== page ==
Hezbollah plans to respond to the two attacks it attributes to Israel in Syria and Lebanon, defense officials told the government Monday. The military’s high alert continues, especially along the borders with Syria and Lebanon, but vigilance also remains high on the Gaza border for fear of a further escalation there.
Israel claimed responsibility for the attack on Syria on Saturday night that killed two Hezbollah fighters, members of a cell led by the Iranian Revolutionary Guards that was about to attack the Golan Heights via explosive-laden drones.
A few hours later, a drone was launched against Hezbollah’s offices in the Shi’ite neighborhood in southern Beirut commonly known as Dahieh. Israel didn’t take responsibility for this attack, for which Hezbollah chief Hassan Nasrallah blamed Israel in a speech in Beirut on Sunday evening. Nasrallah also threatened to respond by attacking Israeli soldiers along the border.
Israel believes that Nasrallah will keep his word. Hezbollah, including in speeches by Nasrallah in recent months, has delineated its red lines in the “war between the wars” with Israel. The organization has said it will respond to any attack on its people in Syria and to any attempt to attack it in Lebanon. Nasrallah repeated this even more forcefully in his speech on Sunday. Not only is this his approach, he’s locked into it because of the explicit threats he has made.
"Netanyahu, you and your army know that we're not joking," he told the crowd Sunday. "I tell the soldiers on Israel's borders, stand on the border wall with two feet and a half, and wait for us."
What happens then largely depends on the results of Hezbollah’s retaliation. During the previous escalation between the two sides, in January 2015, Israel chose to “contain” the situation after Hezbollah killed an officer and a soldier on Mount Dov in response to the killing of seven Lebanese and Iranians in an Israeli assassination operation in the Syrian Golan Heights. If the Hezbollah attack causes many casualties, Israel may respond with its own operation. In other words, tactical results can again dictate strategy.
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During Nasrallah’s speech in Beirut, another attack attributed to Israel on the Syria-Iraq border was reported. Nine fighters in an Iraqi Shi’ite militia, the Iraqi Hezbollah Battalions (a kind of sister movement to Lebanon’s Hezbollah) were killed in a drone bombing on the Iraqi side of the border crossing.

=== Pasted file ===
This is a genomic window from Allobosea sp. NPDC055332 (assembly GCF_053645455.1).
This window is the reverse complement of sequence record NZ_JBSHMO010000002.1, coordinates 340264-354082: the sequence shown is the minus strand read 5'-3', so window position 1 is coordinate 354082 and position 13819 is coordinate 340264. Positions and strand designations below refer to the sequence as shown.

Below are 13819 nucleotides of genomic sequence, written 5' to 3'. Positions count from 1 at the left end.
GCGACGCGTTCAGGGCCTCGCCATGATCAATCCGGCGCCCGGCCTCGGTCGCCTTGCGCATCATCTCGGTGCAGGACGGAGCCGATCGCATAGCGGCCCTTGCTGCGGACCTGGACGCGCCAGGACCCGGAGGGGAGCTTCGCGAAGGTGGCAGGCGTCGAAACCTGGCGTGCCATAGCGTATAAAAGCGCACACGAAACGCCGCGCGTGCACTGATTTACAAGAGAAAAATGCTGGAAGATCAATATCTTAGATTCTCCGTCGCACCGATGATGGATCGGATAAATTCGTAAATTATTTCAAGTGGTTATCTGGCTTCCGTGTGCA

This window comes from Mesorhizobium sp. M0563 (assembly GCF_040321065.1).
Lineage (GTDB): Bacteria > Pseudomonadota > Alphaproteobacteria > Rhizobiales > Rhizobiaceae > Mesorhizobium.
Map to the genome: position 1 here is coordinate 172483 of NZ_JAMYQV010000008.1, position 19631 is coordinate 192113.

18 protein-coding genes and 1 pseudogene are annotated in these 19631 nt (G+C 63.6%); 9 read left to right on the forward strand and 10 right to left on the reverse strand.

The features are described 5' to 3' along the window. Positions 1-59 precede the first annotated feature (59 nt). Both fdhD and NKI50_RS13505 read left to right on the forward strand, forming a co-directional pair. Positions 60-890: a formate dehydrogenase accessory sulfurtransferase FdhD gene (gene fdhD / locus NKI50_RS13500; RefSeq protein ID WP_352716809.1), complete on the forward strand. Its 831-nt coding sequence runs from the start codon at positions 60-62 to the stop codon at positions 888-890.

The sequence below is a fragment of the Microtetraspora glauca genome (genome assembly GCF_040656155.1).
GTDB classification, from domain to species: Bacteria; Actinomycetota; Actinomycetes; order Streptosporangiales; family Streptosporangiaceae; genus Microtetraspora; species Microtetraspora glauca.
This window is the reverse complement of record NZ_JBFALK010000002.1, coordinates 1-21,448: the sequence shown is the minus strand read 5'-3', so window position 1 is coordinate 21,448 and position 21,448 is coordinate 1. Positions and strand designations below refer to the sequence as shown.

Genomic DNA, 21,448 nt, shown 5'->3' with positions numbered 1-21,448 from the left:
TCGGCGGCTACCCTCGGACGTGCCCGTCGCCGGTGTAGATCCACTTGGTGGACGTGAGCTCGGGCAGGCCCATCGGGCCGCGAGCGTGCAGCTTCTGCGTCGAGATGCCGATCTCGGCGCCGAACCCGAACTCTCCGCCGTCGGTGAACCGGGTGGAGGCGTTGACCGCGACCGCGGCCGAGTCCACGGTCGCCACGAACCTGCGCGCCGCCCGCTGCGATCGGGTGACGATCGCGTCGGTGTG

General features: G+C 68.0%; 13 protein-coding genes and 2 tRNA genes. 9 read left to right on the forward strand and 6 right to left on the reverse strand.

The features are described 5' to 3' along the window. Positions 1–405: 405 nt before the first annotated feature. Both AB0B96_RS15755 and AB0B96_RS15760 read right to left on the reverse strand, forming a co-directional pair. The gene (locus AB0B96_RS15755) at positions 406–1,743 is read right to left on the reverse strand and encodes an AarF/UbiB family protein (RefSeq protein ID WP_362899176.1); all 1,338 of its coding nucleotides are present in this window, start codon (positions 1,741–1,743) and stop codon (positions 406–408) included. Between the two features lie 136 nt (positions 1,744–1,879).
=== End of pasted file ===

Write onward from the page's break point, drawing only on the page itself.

Then, very early Monday morning, only a few hours after Nasrallah threatened Israel and restated Hezbollah’s red lines, another unusual attack was reported in Lebanon, not far from the Syrian border. This time, according to reports from the area, Israeli drones bombed the Lebanon valley base of a long-forgotten Palestinian organization, the Popular Front-General Command, established by Ahmed Jibril. Jibril’s organization has in the past served the Iranians and Hezbollah as a proxy for attacks for which neither wanted to take direct responsibility. That could be the background for the incident this time.
On Monday, Lebanese President Michel Aoun called the drone attack “a declaration of war by Israel." Also Monday, Prime Minister Benjamin Netanyahu issued a statement in which he accused Iran of “operating on a broad front to commit murderous terror attacks against the State of Israel.” Netanyahu, in what almost sounded like a cry for help, called on the international community “to act immediately so that Iran stops these attacks.”
Either way, it seems, based on these recent attacks, that Israel is signaling a new, more aggressive policy toward Iran and Hezbollah. There have also been direct condemnations by military chief Aviv Kochavi and Foreign Minister Yisrael Katz on Gen. Qassem Soleimani, the head of the Revolutionary Guards’ Quds Force. Kochavi blamed Soleimani for planning the drone attack on the Golan Heights. Katz, as well as a tweet by the IDF spokesman, mentioned Soleimani as someone who might be harmed by Israel’s next moves.
Stepping up the attacks
The confrontation between Iran and Israel has been going on for most of the decade. At the beginning of the Syrian civil war the attacks attributed to Israel focused on Iranian weapons convoys that traveled through Syria en route to Hezbollah in Lebanon. In December 2017 there was a change; at least some of the attacks were aimed at Iran’s attempts to entrench itself militarily in Syria. These attacks hit weapons systems that the Iranians had deployed and bases of Shi’ite proxy militias.